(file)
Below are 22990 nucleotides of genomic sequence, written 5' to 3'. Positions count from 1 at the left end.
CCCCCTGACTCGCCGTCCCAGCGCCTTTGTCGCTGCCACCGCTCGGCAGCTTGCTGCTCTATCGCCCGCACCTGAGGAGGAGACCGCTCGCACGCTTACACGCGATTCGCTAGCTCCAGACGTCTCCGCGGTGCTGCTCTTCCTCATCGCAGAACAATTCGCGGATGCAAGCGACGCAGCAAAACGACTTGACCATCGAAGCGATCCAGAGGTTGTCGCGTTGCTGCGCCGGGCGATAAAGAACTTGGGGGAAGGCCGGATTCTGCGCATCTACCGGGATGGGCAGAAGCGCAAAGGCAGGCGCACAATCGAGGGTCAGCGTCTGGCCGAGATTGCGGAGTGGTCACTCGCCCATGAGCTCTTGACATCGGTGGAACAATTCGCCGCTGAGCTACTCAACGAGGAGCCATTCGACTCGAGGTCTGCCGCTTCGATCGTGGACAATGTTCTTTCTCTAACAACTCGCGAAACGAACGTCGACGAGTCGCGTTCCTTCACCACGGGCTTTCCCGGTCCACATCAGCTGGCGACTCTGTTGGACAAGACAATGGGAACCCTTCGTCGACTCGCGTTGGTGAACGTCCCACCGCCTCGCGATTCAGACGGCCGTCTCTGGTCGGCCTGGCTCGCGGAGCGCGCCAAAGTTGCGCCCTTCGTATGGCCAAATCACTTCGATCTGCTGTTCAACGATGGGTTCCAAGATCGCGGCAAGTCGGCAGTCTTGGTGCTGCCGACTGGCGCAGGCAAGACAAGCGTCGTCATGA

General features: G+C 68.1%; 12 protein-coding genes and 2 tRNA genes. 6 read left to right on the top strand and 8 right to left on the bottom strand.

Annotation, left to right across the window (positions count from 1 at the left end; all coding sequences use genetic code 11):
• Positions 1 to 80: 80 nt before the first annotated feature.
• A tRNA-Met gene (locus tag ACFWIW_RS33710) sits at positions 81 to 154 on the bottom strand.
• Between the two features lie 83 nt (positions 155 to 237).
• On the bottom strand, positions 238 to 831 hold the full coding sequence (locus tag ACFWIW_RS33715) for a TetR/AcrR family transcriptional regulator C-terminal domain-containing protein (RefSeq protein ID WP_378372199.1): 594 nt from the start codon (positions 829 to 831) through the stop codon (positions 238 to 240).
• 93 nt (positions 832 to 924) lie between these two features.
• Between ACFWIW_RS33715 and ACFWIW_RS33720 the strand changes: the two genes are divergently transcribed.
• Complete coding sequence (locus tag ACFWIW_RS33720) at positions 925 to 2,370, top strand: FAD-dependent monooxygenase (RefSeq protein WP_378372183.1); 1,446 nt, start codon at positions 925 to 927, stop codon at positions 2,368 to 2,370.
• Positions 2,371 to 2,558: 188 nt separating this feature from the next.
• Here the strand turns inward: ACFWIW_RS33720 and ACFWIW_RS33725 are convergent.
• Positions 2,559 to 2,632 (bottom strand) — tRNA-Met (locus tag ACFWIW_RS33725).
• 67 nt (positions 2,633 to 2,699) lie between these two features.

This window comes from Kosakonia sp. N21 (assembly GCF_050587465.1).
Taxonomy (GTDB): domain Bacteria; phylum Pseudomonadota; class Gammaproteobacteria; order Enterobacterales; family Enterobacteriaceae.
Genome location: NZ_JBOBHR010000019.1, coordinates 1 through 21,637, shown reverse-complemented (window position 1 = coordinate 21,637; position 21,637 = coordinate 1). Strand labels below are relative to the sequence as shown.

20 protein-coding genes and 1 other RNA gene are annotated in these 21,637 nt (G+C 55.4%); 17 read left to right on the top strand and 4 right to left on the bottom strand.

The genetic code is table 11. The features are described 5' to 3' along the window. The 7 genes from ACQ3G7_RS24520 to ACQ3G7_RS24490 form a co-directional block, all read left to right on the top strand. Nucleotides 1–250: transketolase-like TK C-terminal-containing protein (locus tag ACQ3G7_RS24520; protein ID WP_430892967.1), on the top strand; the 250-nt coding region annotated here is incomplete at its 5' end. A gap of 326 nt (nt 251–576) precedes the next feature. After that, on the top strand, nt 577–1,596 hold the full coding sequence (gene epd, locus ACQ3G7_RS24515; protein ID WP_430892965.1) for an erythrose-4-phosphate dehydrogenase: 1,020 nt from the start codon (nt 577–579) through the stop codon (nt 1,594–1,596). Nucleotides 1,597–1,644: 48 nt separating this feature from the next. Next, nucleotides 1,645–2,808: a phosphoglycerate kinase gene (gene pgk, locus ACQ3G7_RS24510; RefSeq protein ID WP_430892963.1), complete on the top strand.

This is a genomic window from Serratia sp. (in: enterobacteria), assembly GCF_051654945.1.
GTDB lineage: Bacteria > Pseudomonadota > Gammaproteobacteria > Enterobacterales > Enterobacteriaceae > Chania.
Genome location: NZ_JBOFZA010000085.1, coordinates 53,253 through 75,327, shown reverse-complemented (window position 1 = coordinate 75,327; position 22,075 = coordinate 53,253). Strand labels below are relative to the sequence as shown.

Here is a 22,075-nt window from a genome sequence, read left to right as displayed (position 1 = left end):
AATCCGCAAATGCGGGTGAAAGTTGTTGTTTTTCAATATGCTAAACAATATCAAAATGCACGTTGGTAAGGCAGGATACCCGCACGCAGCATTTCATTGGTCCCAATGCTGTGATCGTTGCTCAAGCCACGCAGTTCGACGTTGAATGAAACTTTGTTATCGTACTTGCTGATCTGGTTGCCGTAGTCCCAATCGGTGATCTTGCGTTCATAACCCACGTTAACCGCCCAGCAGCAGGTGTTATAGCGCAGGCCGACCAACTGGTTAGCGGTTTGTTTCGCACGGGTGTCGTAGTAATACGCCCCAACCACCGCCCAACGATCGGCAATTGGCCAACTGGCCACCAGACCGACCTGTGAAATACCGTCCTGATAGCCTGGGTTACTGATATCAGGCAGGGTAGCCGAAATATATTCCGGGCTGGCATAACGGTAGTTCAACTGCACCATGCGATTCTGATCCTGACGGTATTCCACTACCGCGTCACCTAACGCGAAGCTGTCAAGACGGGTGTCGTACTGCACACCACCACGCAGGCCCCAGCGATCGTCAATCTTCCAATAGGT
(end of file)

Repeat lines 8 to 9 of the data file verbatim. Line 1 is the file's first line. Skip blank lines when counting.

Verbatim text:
• On the bottom strand, positions 238 to 831 hold the full coding sequence (locus tag ACFWIW_RS33715) for a TetR/AcrR family transcriptional regulator C-terminal domain-containing protein (RefSeq protein ID WP_378372199.1): 594 nt from the start codon (positions 829 to 831) through the stop codon (positions 238 to 240).
• 93 nt (positions 832 to 924) lie between these two features.